REGISTERED AND ENROLLED NURSES
EXPERIENCE THE GREAT AUSSIE OUTBACK!

Carestaff Nursing has a comprehensive database of rural and regional hospital clients in a variety of locations, ranging from medium sized country towns to the most remote rural outback settlements imaginable.

Registered and Enrolled Nurses are always in demand for rural opportunities, with contract duration ranging from just 2 weeks (last-minute emergency coverage) to 3 months (plus).

The small hospitals usually require ED experience (as you never know what condition is going to present at the front door!) whereas the larger regional ones may utilise your specialist or general nursing skills in the ward of your choice (vacancies usually exist in surgical/medical, paediatrics, aged care, orthopaedics, mental health, intensive care and midwifery).

Accommodation is provided and varies from purpose built, air-conditioned nurses’ quarters to guest rooms at the end of the ward. This is free of charge during your contract, although some very remote hospitals charge a nominal daily fee for meals and access to the kitchen (as there are no shops or food outlets within easy travelling distance!)

Return transport from the closest major city is provided by the Area Health Service, you just retain your receipts and you will reimbursed for the entire costs of travel to the facility.

We have a dedicated nurse consultant responsible for coordinating rural placements and providing full support throughout. You can join Carestaff remotely (no need to come into the office if difficult due to the location of your residence) although various screening and checks do obviously apply.

Because hospitals in “the bush” rely so heavily on travelling nurses, you will always find the people friendly and hospitable and will, without doubt, have the nursing experience of a lifetime.

A TRAVELLING NURSE'S EXPERIENCE

Let me quote some feedback from a Registered Nurse who completed a rural contract. This information is indicative of the feedback we also receive:

"....where do I begin? I think going rural definitely gives a more rounded, exciting experience. It’s exciting in that you get to do pretty much everything! The hospital in Bourke that we were at has 40 beds (we don’t know how they count 40 as they'd have to include the consult beds to get this figure), it has a 15 bed residential care wing, maternity, theatre (only the basics), 2 bed HDU (semi high risk...as in less than intubations, anything more acute gets flown out), the acute ward and of course the emergency department which can go through feast or famine stages, actual legit medical complaints, like chest pain, etc, or the basic 'I cut my finger 2 weeks ago and have decided to come to the ED department at 2 am completely hammered!'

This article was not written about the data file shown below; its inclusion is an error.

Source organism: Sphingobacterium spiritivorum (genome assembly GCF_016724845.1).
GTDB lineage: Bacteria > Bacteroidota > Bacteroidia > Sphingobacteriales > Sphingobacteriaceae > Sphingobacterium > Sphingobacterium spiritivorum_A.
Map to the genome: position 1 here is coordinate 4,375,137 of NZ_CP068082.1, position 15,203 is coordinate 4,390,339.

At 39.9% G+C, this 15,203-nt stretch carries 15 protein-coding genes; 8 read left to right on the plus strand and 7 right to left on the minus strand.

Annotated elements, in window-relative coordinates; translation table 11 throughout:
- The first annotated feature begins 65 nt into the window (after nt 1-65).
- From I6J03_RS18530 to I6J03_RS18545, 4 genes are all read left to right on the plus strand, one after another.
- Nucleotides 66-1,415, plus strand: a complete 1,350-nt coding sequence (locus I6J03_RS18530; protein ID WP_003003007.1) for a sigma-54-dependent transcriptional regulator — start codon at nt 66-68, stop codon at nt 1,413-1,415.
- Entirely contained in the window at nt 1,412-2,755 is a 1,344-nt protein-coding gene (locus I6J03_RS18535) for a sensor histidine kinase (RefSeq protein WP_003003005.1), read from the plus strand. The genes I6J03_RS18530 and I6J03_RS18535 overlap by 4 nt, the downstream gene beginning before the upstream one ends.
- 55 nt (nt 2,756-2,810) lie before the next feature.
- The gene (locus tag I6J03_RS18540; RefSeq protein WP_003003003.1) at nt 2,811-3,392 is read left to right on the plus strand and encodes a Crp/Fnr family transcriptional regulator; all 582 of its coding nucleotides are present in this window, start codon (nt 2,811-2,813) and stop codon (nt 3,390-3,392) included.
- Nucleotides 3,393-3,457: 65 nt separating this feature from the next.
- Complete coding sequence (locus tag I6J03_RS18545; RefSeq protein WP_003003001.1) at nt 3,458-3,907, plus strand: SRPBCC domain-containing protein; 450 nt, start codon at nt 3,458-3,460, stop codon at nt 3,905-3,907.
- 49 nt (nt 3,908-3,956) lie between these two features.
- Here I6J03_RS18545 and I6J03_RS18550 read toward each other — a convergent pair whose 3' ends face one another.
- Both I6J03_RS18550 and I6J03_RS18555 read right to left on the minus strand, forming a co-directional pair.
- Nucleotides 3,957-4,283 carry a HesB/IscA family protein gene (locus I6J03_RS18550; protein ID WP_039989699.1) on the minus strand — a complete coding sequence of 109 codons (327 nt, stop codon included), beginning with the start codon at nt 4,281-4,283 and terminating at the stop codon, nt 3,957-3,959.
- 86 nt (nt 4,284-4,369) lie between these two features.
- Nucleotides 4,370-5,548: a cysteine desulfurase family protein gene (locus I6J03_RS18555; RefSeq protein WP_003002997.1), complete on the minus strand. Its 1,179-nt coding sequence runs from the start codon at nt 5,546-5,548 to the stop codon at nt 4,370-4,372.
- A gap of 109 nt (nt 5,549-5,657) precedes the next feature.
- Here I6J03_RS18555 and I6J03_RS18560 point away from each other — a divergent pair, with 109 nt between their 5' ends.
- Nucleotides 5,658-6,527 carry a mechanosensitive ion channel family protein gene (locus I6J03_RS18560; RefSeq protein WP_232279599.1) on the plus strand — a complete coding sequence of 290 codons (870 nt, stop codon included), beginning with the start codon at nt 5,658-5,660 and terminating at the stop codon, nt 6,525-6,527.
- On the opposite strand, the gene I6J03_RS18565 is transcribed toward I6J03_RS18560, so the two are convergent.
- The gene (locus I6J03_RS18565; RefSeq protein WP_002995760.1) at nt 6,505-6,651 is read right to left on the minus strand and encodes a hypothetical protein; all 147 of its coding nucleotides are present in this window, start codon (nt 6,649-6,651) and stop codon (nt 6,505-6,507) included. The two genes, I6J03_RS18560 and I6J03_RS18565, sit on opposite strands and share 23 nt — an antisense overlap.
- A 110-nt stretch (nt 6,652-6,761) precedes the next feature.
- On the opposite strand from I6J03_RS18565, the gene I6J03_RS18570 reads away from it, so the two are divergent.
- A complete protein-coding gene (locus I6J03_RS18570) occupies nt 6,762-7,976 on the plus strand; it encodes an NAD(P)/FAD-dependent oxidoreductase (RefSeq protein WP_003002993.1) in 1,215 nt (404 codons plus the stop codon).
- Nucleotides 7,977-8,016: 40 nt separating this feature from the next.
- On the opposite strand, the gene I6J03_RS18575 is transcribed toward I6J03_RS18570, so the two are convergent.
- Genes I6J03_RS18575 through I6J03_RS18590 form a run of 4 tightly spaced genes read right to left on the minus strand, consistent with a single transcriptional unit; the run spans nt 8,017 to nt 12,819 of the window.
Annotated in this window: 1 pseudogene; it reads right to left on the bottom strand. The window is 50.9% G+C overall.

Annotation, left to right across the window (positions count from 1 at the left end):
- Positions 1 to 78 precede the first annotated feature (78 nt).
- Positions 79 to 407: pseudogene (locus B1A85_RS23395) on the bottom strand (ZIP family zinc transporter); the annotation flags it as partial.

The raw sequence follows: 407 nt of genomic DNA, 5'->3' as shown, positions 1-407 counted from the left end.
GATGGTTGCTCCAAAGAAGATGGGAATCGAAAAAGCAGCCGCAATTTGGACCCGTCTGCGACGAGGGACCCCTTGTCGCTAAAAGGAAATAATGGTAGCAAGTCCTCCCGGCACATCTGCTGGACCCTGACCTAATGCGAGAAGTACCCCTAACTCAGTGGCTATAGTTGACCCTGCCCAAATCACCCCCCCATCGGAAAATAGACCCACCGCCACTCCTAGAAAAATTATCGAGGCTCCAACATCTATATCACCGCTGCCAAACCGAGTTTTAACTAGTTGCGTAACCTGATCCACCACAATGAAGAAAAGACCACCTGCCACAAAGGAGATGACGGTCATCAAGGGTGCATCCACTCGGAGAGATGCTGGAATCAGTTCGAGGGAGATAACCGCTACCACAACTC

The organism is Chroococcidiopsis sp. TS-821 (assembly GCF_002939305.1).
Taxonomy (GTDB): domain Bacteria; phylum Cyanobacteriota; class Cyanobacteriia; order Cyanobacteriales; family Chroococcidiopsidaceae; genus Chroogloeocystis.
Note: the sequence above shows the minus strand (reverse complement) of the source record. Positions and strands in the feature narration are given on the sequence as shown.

We were pleasantly surprised by the hospital accommodation offered as part of our package. Our quarters were fantastic! We couldn't believe it, but we actually had a house to ourselves (termed a "cabana", they have five of them in this fenced-in area behind the hospital). The cabana is a little two bedroom, one bathroom place with an open living room, dining room and kitchen. Fully furnished, it included bedding and towels (and even some food and cleaning supplies left behind by the last tenants). We had a front porch with outside furniture and “all mod cons” including laundry facilities, TV, VCR and DVD player, microwave, oven, and we both got double beds and plenty of storage/hanging space.

Advice I was given before going to Bourke was "say yes to everything and you'll get along great." Rural communities can offer great opportunities that you will never ever experience in the city. You can do as much or as little as you want. However, I think to really enjoy being rural you need to understand and be comfortable away from cities, from most, if not all, the amenities you usually take for granted (for example, in Bourke the local coffee shop is only open to 3pm and the pub is the only place to hang out in the evening).

It was actually so hard to leave in the end, because we've got a new family...you get to know people really well. They try to hook you up with the local single guys because the thinking is, if you fall in love you'll stay forever! (and believe me, even if you've got a boyfriend “back home” it will not deter the locals from trying to find you someone to hook up with!) You'll get invited out on camping trips, to footy game nights, to the pub again and again. If you tell someone you've never done something before (i.e. camping) they'll make sure you go before you leave. We've been sheep shearing, to the annual ball (with borrowed dresses, shoes and hair appliances), and we even got rides home from the grocery store in the ambulance because one of the local attendants owns the store!

On a more practical note, be prepared for limited mobile phone service (as a heads up if you go out to rural Australia your best bet is to get your mobile through Telstra or Optus as these are the only 2 companies that really are nation-wide. The others, though popular on the east coast, do not penetrate deeper into the heart of the country!). Another suggestion is to go with a bank that actually has a branch in the town you're going to as there is nothing worse than paying fees to get money out of another bank’s ATM! (we got our bank accounts once we got to Bourke).

So that’s it. In a nutshell, rural agency nursing is basically what you want it to be. There is definitely no shortage of work and you'll save much more money living in a town where there isn’t too many places to spend it!"

WHERE TO FROM HERE?

If you're interested in nursing in a regional or rural region of Australia, on terms ranging from a few weeks (emergency cover) to a few months (on contract), or even in a permanent full-time position, then contact us now to get the ball rolling. Please click one of the links below.





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